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    I had a incident kinda like that about 17 years or so back. I was a medic on a unit in the lower income part of town. We get dispatched to an address for a "female that has fallen" when we pull up there is a very large group of people standing in the street. We did not think much about it because in this area large crowds were very common. Any way as we start walking up to the apartment the crowd suddenly turns violent towards each other. When we arrived, what we did not notice was the two very distinctive groups about to square off with each other. So me and my partner walk directly into a huge gang fight. Of couse we reverse course and head for the medic unit. I am sure I hit several people with my O2 bag because I was pretty much swinging at anyone that was blocking my path back to the unit. We called dispatch for PD and gave an size up of our situation. With in seconds we could hear sirens coming from every direction know to man. PD arrives and get the crowd under control enough for us to make it into the scene to the patient. When we got to her she sure enough had fallen, what they did not tell us unitl we got there was that she had "fallen" off a second story balcony. While we were boarding the patient the brother of the girl we were treating arrived to take care of the guy that had made her "fall". He was carrying in plane site a handgun. Well, we are treating this patinet and start to hear a bunch of yelling by the cops. I turn around to see what is going on and see about 15 cops with guns drawn not 25 feet from us and the only thing between us and them is you gueesed it, the patients brother with the gun. We were like what the hell forget the C-Spine we tossed her on the cot and hauled it back to the medic unit. At the hospital we got to talking to the cops about the incident and after talking I figured they were more scared of the situation than us because they were all saying we knew we yall were right there when we saw the gun on him. We learned a very valuable lesson about scene size up that night one I will never forget.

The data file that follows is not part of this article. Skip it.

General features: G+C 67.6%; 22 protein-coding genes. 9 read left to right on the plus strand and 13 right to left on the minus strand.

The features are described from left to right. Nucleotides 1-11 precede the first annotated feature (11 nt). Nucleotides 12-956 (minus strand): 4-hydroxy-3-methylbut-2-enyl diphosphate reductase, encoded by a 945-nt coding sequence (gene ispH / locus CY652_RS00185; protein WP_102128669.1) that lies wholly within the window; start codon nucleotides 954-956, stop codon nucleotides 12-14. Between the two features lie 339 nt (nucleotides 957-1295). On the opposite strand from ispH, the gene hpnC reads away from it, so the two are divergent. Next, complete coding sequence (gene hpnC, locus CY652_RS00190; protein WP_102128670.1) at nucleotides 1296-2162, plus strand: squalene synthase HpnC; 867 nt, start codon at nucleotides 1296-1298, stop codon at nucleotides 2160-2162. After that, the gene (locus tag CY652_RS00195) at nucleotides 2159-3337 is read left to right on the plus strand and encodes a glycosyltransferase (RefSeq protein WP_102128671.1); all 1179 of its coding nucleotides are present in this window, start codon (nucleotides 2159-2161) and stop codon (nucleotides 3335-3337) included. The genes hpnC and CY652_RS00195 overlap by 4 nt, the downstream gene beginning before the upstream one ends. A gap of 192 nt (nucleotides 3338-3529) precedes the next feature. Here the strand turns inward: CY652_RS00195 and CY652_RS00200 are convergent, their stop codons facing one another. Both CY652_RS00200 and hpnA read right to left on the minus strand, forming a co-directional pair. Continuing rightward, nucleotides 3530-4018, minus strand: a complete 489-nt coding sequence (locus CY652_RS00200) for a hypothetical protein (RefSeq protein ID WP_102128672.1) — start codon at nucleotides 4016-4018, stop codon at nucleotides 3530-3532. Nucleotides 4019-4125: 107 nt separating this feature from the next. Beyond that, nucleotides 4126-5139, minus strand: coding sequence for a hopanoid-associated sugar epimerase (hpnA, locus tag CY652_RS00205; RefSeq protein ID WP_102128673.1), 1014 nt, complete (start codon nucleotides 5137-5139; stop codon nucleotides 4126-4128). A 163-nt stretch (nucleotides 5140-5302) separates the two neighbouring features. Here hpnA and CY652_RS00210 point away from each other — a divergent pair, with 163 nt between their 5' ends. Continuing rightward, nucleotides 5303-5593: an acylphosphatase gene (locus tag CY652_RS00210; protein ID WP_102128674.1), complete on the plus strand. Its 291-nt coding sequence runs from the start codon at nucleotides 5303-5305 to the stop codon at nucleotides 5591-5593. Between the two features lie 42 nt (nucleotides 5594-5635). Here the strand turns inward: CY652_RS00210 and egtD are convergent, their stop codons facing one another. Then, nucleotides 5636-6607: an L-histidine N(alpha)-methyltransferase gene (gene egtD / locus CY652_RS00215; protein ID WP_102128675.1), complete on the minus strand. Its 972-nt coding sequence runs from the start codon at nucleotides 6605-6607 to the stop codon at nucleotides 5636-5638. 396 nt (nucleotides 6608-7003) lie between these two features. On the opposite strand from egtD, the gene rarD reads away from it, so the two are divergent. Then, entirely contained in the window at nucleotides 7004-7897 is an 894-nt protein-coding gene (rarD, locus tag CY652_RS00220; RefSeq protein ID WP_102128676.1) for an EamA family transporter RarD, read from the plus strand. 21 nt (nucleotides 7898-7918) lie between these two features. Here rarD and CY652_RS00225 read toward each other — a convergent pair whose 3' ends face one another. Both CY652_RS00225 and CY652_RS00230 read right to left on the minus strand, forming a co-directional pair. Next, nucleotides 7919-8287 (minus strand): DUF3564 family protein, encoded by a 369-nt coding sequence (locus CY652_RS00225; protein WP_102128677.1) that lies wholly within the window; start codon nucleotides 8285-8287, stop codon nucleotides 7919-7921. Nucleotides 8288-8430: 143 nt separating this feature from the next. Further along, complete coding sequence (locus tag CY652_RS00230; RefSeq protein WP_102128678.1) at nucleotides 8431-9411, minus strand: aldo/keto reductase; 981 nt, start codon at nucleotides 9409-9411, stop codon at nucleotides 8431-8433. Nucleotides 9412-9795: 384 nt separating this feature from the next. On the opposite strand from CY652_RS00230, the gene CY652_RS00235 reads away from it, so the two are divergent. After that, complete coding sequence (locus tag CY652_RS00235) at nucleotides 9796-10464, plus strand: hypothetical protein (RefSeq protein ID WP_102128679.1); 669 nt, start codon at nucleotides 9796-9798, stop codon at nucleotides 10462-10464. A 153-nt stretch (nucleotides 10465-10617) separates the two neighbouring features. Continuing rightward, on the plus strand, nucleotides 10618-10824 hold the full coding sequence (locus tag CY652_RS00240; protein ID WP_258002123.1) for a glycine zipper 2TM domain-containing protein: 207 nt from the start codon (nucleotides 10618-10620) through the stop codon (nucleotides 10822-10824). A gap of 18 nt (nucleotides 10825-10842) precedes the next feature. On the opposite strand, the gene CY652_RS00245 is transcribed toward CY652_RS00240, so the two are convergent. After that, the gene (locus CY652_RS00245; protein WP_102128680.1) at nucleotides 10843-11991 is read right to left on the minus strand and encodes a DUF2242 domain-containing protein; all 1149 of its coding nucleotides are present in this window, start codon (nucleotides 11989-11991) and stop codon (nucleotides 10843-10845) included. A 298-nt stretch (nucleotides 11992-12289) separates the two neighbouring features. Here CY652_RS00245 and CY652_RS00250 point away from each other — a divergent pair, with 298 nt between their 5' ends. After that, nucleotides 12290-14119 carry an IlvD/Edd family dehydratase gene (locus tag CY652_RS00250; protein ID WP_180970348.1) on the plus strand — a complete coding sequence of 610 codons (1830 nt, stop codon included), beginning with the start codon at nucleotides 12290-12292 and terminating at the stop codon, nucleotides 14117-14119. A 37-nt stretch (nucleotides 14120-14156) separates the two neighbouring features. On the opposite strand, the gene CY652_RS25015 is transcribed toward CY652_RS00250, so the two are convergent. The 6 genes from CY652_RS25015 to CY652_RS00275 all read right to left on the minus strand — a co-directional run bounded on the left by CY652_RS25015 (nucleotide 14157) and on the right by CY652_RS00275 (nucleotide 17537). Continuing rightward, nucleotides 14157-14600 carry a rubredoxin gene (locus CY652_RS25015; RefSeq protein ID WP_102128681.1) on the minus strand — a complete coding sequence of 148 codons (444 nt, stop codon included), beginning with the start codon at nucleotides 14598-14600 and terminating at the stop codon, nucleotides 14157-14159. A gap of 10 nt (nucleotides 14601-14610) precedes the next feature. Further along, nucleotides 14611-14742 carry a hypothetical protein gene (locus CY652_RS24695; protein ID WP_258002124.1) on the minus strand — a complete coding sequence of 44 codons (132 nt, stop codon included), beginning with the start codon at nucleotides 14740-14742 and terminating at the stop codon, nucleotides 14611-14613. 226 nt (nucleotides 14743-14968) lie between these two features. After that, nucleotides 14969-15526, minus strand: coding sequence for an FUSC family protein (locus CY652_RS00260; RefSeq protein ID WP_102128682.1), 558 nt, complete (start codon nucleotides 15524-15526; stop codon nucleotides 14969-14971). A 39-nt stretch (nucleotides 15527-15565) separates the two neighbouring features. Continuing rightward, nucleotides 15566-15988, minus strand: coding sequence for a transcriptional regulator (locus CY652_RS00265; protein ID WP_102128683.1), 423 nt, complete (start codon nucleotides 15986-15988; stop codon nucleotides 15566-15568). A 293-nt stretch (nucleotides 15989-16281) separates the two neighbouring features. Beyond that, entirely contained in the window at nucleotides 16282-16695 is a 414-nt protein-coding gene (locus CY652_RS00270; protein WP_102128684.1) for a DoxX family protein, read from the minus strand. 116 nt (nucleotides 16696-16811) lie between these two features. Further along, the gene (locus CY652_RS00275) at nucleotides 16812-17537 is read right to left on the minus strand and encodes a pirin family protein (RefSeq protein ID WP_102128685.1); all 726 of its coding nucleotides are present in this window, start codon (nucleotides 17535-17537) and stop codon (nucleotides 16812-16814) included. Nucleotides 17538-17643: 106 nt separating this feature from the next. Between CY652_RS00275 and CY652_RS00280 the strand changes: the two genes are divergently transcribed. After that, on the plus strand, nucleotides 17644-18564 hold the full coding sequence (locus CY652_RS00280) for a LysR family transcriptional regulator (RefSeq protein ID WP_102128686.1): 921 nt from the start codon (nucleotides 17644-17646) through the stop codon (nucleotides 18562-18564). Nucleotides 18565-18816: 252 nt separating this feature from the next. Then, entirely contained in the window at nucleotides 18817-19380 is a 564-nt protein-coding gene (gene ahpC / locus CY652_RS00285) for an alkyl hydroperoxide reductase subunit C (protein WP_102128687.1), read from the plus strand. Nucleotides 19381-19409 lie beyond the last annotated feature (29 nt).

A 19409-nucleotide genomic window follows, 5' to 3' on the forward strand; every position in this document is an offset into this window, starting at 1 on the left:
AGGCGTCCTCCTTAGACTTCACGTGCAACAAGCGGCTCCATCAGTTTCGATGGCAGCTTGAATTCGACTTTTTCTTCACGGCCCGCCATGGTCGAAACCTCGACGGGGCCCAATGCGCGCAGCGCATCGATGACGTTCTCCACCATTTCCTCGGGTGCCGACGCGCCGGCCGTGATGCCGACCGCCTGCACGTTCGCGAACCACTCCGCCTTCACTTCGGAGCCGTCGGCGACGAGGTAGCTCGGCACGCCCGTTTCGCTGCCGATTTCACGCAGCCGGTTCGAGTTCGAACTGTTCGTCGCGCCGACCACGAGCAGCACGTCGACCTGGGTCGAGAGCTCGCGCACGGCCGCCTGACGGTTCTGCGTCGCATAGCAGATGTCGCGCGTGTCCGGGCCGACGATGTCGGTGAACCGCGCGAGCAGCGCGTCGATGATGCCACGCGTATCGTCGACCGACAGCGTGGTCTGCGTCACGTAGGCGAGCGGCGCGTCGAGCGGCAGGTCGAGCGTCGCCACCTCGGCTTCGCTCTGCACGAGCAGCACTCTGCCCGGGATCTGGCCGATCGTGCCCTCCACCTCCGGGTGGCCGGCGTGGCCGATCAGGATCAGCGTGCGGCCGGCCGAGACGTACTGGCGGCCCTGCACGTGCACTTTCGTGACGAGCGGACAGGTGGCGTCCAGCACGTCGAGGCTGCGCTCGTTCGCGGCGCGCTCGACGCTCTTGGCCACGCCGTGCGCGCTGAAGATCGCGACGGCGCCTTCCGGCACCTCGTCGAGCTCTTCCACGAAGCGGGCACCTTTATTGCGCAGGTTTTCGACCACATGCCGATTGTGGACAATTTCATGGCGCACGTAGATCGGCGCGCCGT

A "Good" fire is not measured by how big it is, but by the fact that everyone is going home safe, and that we possibly learned something new about firefighting. Member:IACOJ

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    This is why we should all be wearing vests. Not one we throw over the uniform when the dispatch is a shooting or stabbing. All the time.

    Not a guarantee of safety, no. But possibly a second chance (not to be taken as an endorsement of Second Chance).

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    MembersZone Subscriber MalahatTwo7's Avatar
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    Just a word about "flak" vests etc. They only work for ballistics weapons. They have ABSOLUTELY no stopping power from bladed weapons, such as knives. Its something to do with the weave of the material. I should add, the vest has no stopping power against a stabbing motion.

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    Forum Member HeavyRescueTech's Avatar
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    not only that, but vests don't help if you are shot in the head, waist, arms or legs.....
    If my basic HazMat training has taught me nothing else, it's that if you see a glowing green monkey running away from something, follow that monkey!

    FF/EMT/DBP